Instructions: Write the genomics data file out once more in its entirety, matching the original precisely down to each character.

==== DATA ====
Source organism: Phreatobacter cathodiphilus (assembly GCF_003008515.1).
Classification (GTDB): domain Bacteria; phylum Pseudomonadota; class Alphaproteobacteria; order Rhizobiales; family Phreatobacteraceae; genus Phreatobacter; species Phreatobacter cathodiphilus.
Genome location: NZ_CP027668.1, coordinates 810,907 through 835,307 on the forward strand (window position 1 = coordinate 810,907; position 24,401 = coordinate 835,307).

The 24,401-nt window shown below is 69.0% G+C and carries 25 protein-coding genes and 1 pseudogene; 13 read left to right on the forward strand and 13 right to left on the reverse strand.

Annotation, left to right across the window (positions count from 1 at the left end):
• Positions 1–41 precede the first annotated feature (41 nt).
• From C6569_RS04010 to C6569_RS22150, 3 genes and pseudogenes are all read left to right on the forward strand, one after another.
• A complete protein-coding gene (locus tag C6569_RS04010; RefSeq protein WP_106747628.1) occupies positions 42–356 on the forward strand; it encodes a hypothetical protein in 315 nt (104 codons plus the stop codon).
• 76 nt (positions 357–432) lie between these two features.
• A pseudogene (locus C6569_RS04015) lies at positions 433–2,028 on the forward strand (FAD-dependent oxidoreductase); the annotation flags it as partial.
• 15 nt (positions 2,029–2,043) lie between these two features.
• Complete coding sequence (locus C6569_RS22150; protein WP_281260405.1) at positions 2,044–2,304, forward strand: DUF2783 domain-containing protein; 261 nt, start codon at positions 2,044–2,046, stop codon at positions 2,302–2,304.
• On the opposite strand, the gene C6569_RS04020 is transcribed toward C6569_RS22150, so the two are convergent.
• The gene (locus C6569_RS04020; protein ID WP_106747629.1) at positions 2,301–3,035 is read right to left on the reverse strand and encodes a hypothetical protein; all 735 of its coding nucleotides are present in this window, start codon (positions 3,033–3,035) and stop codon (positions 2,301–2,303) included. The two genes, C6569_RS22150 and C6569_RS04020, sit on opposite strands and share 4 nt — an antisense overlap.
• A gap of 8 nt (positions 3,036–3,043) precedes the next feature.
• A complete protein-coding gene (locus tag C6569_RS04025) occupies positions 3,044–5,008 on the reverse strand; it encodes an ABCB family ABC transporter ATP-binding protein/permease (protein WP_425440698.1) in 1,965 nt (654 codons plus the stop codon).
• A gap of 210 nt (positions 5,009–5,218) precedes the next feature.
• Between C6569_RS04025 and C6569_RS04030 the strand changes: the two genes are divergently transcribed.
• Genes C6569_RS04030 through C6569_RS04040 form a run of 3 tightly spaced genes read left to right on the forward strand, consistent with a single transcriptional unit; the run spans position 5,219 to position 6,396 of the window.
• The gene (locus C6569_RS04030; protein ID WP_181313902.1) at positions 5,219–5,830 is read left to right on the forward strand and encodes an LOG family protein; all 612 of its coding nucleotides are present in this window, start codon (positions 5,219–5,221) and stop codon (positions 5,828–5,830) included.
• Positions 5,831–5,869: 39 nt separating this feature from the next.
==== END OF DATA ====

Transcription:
Source organism: Phreatobacter cathodiphilus (assembly GCF_003008515.1).
Classification (GTDB): domain Bacteria; phylum Pseudomonadota; class Alphaproteobacteria; order Rhizobiales; family Phreatobacteraceae; genus Phreatobacter; species Phreatobacter cathodiphilus.
Genome location: NZ_CP027668.1, coordinates 810,907 through 835,307 on the forward strand (window position 1 = coordinate 810,907; position 24,401 = coordinate 835,307).

The 24,401-nt window shown below is 69.0% G+C and carries 25 protein-coding genes and 1 pseudogene; 13 read left to right on the forward strand and 13 right to left on the reverse strand.

Annotation, left to right across the window (positions count from 1 at the left end):
• Positions 1–41 precede the first annotated feature (41 nt).
• From C6569_RS04010 to C6569_RS22150, 3 genes and pseudogenes are all read left to right on the forward strand, one after another.
• A complete protein-coding gene (locus tag C6569_RS04010; RefSeq protein WP_106747628.1) occupies positions 42–356 on the forward strand; it encodes a hypothetical protein in 315 nt (104 codons plus the stop codon).
• 76 nt (positions 357–432) lie between these two features.
• A pseudogene (locus C6569_RS04015) lies at positions 433–2,028 on the forward strand (FAD-dependent oxidoreductase); the annotation flags it as partial.
• 15 nt (positions 2,029–2,043) lie between these two features.
• Complete coding sequence (locus C6569_RS22150; protein WP_281260405.1) at positions 2,044–2,304, forward strand: DUF2783 domain-containing protein; 261 nt, start codon at positions 2,044–2,046, stop codon at positions 2,302–2,304.
• On the opposite strand, the gene C6569_RS04020 is transcribed toward C6569_RS22150, so the two are convergent.
• The gene (locus C6569_RS04020; protein ID WP_106747629.1) at positions 2,301–3,035 is read right to left on the reverse strand and encodes a hypothetical protein; all 735 of its coding nucleotides are present in this window, start codon (positions 3,033–3,035) and stop codon (positions 2,301–2,303) included. The two genes, C6569_RS22150 and C6569_RS04020, sit on opposite strands and share 4 nt — an antisense overlap.
• A gap of 8 nt (positions 3,036–3,043) precedes the next feature.
• A complete protein-coding gene (locus tag C6569_RS04025) occupies positions 3,044–5,008 on the reverse strand; it encodes an ABCB family ABC transporter ATP-binding protein/permease (protein WP_425440698.1) in 1,965 nt (654 codons plus the stop codon).
• A gap of 210 nt (positions 5,009–5,218) precedes the next feature.
• Between C6569_RS04025 and C6569_RS04030 the strand changes: the two genes are divergently transcribed.
• Genes C6569_RS04030 through C6569_RS04040 form a run of 3 tightly spaced genes read left to right on the forward strand, consistent with a single transcriptional unit; the run spans position 5,219 to position 6,396 of the window.
• The gene (locus C6569_RS04030; protein ID WP_181313902.1) at positions 5,219–5,830 is read left to right on the forward strand and encodes an LOG family protein; all 612 of its coding nucleotides are present in this window, start codon (positions 5,219–5,221) and stop codon (positions 5,828–5,830) included.
• Positions 5,831–5,869: 39 nt separating this feature from the next.